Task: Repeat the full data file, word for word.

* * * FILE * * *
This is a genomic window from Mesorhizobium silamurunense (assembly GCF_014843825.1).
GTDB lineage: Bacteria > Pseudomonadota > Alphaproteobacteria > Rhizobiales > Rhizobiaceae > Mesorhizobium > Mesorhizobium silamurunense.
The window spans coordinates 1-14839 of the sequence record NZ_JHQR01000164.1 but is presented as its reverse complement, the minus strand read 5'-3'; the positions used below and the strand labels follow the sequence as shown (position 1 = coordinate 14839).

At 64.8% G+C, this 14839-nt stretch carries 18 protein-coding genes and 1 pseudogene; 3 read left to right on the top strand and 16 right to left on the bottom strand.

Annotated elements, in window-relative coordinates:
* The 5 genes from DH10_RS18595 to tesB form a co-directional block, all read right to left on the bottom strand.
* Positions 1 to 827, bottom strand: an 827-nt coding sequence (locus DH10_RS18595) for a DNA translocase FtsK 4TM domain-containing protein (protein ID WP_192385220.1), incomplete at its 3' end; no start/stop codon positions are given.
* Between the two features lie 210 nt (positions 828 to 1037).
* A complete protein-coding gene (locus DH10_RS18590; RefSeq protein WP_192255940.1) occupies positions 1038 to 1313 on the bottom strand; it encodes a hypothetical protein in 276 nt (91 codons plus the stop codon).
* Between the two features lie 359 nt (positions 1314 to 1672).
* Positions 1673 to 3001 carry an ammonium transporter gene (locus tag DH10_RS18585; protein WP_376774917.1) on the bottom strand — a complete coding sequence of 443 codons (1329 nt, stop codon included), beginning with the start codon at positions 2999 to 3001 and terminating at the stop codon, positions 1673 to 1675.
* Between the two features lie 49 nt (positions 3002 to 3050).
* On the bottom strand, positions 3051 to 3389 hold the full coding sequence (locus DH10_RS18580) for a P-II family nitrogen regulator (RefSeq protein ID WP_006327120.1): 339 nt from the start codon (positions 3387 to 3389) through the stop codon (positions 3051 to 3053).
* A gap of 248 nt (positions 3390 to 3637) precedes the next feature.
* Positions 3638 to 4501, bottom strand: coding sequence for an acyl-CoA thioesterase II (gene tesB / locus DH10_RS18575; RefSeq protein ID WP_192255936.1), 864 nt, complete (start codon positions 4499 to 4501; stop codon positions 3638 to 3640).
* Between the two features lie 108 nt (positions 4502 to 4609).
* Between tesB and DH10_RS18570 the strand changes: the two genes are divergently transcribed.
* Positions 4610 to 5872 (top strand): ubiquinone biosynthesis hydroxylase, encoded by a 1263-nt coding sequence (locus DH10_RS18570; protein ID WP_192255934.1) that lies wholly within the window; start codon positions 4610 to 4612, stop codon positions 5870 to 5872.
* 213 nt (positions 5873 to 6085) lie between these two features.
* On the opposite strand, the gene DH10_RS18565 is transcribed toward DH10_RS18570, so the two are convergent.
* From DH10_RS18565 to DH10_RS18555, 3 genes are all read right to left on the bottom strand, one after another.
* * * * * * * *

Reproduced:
This is a genomic window from Mesorhizobium silamurunense (assembly GCF_014843825.1).
GTDB lineage: Bacteria > Pseudomonadota > Alphaproteobacteria > Rhizobiales > Rhizobiaceae > Mesorhizobium > Mesorhizobium silamurunense.
The window spans coordinates 1-14839 of the sequence record NZ_JHQR01000164.1 but is presented as its reverse complement, the minus strand read 5'-3'; the positions used below and the strand labels follow the sequence as shown (position 1 = coordinate 14839).

At 64.8% G+C, this 14839-nt stretch carries 18 protein-coding genes and 1 pseudogene; 3 read left to right on the top strand and 16 right to left on the bottom strand.

Annotated elements, in window-relative coordinates:
* The 5 genes from DH10_RS18595 to tesB form a co-directional block, all read right to left on the bottom strand.
* Positions 1 to 827, bottom strand: an 827-nt coding sequence (locus DH10_RS18595) for a DNA translocase FtsK 4TM domain-containing protein (protein ID WP_192385220.1), incomplete at its 3' end; no start/stop codon positions are given.
* Between the two features lie 210 nt (positions 828 to 1037).
* A complete protein-coding gene (locus DH10_RS18590; RefSeq protein WP_192255940.1) occupies positions 1038 to 1313 on the bottom strand; it encodes a hypothetical protein in 276 nt (91 codons plus the stop codon).
* Between the two features lie 359 nt (positions 1314 to 1672).
* Positions 1673 to 3001 carry an ammonium transporter gene (locus tag DH10_RS18585; protein WP_376774917.1) on the bottom strand — a complete coding sequence of 443 codons (1329 nt, stop codon included), beginning with the start codon at positions 2999 to 3001 and terminating at the stop codon, positions 1673 to 1675.
* Between the two features lie 49 nt (positions 3002 to 3050).
* On the bottom strand, positions 3051 to 3389 hold the full coding sequence (locus DH10_RS18580) for a P-II family nitrogen regulator (RefSeq protein ID WP_006327120.1): 339 nt from the start codon (positions 3387 to 3389) through the stop codon (positions 3051 to 3053).
* A gap of 248 nt (positions 3390 to 3637) precedes the next feature.
* Positions 3638 to 4501, bottom strand: coding sequence for an acyl-CoA thioesterase II (gene tesB / locus DH10_RS18575; RefSeq protein ID WP_192255936.1), 864 nt, complete (start codon positions 4499 to 4501; stop codon positions 3638 to 3640).
* Between the two features lie 108 nt (positions 4502 to 4609).
* Between tesB and DH10_RS18570 the strand changes: the two genes are divergently transcribed.
* Positions 4610 to 5872 (top strand): ubiquinone biosynthesis hydroxylase, encoded by a 1263-nt coding sequence (locus DH10_RS18570; protein ID WP_192255934.1) that lies wholly within the window; start codon positions 4610 to 4612, stop codon positions 5870 to 5872.
* 213 nt (positions 5873 to 6085) lie between these two features.
* On the opposite strand, the gene DH10_RS18565 is transcribed toward DH10_RS18570, so the two are convergent.
* From DH10_RS18565 to DH10_RS18555, 3 genes are all read right to left on the bottom strand, one after another.